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The Wisden Club Cricket Hall of Fame: Neil O’Brien

Neil OBrien
Scott Oliver by Scott Oliver
@reverse_sweeper 3 minute read

Earlier this year, Scott Oliver met Neil O’Brien, a talismanic all-rounder who dominated the club scene after his dreams of representing his beloved Lancashire were dashed.

First published in issue 31 of Wisden Cricket Monthly

“Brian Statham, Ken Shuttleworth, Ken Higgs, Ken Grieves: a lot of the Lancashire players used to stop off at my dad’s pub, the Dog & Partridge in High Lane, on the way back from Derby,” recalls Neil O’Brien, who once pined to wear that red rose himself. “Dad was on the Benefit Committee at Old Trafford and Ken Grieves asked him why I’d given up cricket. I’d have been 20 or 21 and only ever wanted to play for Lancashire.”

A string of good performances for Lancashire Colts saw the county’s coach, Tom Reddick, tell O’Brien in 1965 that he was in line to join the staff the following summer. However, that winter Reddick remained in South Africa and the new coach had other plans, which didn’t include ‘Nobby’. He found out after reporting to Old Trafford for second XI pre-season. “They told me: ‘You can stay today for practice, but that’s it’.”

Grieves coaxed O’Brien out of a two-year cricketing hiatus largely spent playing golf and took him to Stockport in the Central Lancashire League. In 1970, with Vinoo Mankad’s son in the side, they went to Lord’s for the final of the National Club Championship in its second season. Cheltenham needed four off the last over, which began with five dots, but the final ball sailed over O’Brien’s head and into the Tavern for six.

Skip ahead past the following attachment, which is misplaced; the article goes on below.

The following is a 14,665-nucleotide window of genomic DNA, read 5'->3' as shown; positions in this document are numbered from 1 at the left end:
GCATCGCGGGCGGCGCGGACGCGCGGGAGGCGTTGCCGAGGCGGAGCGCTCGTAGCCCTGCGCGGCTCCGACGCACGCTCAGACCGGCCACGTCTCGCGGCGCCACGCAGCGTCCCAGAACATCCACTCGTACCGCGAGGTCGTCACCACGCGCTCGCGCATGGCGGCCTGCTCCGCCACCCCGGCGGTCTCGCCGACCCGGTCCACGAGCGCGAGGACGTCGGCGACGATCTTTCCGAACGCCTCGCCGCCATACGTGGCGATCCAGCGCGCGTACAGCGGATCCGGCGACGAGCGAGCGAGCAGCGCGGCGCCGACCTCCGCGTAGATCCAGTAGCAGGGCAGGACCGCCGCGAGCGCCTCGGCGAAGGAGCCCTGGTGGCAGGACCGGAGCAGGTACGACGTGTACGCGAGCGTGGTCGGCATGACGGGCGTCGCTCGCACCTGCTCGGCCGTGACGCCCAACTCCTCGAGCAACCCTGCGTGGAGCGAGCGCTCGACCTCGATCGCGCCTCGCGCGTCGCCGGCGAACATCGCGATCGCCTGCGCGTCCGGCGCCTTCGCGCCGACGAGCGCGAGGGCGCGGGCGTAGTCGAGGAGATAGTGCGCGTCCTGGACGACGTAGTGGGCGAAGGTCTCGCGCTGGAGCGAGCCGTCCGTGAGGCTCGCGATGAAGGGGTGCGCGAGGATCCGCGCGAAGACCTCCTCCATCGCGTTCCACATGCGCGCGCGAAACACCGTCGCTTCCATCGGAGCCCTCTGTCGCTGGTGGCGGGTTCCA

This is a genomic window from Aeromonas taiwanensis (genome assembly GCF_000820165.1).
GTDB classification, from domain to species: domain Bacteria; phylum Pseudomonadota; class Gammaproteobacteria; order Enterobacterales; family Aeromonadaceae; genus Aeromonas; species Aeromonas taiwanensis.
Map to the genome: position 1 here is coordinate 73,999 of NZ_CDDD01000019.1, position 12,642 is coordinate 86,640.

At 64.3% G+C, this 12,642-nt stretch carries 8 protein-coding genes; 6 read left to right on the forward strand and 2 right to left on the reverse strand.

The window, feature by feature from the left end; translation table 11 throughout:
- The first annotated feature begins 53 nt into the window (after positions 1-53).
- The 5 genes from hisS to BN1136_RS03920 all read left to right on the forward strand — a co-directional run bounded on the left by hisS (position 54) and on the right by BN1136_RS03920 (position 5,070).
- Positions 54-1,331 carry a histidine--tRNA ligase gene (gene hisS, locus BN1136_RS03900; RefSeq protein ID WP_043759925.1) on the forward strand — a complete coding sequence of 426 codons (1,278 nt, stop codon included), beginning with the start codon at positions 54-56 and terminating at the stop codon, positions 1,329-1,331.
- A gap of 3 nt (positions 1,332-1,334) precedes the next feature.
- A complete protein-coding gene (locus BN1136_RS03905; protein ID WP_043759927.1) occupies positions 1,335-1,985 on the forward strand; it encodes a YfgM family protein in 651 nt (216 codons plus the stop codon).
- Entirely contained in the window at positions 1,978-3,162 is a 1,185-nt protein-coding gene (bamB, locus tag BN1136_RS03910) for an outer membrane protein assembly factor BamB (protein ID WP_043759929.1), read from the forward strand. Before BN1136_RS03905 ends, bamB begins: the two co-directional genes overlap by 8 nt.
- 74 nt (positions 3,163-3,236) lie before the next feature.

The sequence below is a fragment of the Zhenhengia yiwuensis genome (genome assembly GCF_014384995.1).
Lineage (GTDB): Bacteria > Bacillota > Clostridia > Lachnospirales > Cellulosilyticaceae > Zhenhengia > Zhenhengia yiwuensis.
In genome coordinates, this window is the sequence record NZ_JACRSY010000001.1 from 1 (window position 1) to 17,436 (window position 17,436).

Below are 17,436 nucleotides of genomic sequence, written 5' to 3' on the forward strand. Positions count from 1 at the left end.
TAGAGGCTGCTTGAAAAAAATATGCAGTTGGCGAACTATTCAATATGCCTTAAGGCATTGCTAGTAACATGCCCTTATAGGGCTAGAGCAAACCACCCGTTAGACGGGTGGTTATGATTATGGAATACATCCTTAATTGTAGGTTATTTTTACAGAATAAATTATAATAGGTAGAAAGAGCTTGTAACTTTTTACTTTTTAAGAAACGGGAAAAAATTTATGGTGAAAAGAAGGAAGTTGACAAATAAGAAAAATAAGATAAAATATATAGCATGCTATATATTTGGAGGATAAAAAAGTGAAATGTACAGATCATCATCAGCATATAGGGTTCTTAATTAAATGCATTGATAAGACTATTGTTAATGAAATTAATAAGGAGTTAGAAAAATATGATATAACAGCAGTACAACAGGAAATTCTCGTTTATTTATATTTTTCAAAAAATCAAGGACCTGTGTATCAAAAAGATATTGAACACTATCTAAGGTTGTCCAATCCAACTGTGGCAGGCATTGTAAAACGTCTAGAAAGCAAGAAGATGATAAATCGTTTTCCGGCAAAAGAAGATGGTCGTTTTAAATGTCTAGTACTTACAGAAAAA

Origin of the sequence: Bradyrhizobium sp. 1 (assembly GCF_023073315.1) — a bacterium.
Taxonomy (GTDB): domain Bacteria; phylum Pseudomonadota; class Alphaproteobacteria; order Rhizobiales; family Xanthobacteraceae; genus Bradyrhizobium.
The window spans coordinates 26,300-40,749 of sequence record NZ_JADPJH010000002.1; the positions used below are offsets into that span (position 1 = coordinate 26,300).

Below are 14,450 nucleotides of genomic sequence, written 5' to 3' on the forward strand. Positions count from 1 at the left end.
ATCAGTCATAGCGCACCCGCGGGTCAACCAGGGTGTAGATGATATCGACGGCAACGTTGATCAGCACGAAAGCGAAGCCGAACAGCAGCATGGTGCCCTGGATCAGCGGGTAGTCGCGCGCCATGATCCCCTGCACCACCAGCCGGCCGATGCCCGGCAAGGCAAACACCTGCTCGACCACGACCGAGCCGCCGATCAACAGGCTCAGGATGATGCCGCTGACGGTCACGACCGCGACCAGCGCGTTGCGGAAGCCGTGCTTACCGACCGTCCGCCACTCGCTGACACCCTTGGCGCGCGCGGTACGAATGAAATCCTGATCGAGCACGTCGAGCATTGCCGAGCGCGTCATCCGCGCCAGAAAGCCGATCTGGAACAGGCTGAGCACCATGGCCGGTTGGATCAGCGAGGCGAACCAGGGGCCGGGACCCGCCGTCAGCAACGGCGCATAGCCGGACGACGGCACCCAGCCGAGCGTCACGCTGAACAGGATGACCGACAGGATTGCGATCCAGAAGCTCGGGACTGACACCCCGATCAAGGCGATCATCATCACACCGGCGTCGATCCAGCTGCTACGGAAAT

In 1972, he became the pro at Crewe of the North Staffordshire & South Cheshire League; a six-year stint that brought one league title and some very tough cricket. “I broke Garry Sobers’ record for the most runs, and all for £12 a match. In the second year it went down to £10 because the club was hard up.”

In 1978, O’Brien headed back to the Manchester fringes with Cheadle Hulme – winning five Cheshire County League titles in his first seven seasons – where he remained until retiring in 1992, aged 47.

Throughout all this, he was a fixture of the Cheshire team, scoring 7,795 Championship runs, with a best of 148 not out against Lancashire second XI, and skippering them from 1987 to 1990, the end of a hugely successful decade.

They won the inaugural MCCA Knockout Cup in 1983, repeating the feat in 1987, O’Brien taking 3-37 and 4-32 in those finals. They also topped the Western Division three times, going on to lose the Championship final to Durham in 1984, before beating Suffolk in 1985 and pipping Cambridgeshire at Worcester in 1988, giving O’Brien both available trophies inside two years of captaincy.

He also led his side to a famous NatWest Trophy win over Northants in 1988 – nine down and with a ball to spare – the skipper chiselling out a vital 28 in a low-scoring game after an earlier spell of 12-3-21-1.

Neil O’Brien with the Minor County Championship trophy in 1988

There were several outings for the Minor Counties XI side, too, including famous wins over New Zealand, in 1978, and India, leading into the 1983 World Cup. And there were 25 games in the B&H Cup, with Gooch and Boycott among O’Brien’s scalps. In 1981, he became the first Minor Counties player to pick up two B&H Gold Awards when he scored 51 out of 98 all out against Sylvester Clarke’s Surrey at The Oval.

Three years earlier, on a sticky dog in Chesham, Bucks – the venue having changed from Amersham which was even stickier – O’Brien almost orchestrated the Minors’ first ever win in the competition, top-scoring with 31 of 110 all out in a game which featured 35 maidens. His spell of 11-6-15-4 then saw Leicestershire subside to 93-8 before crawling over the line thanks to one of those Dog & Partridge habitués, Ken Higgs.

A hugely popular and widely admired all-round cricketer among teammates and opponents alike, O’Brien brought plenty of grit and wit to his cricket, “a game that almost broke my heart”.

First published in issue 31 of Wisden Cricket Monthly

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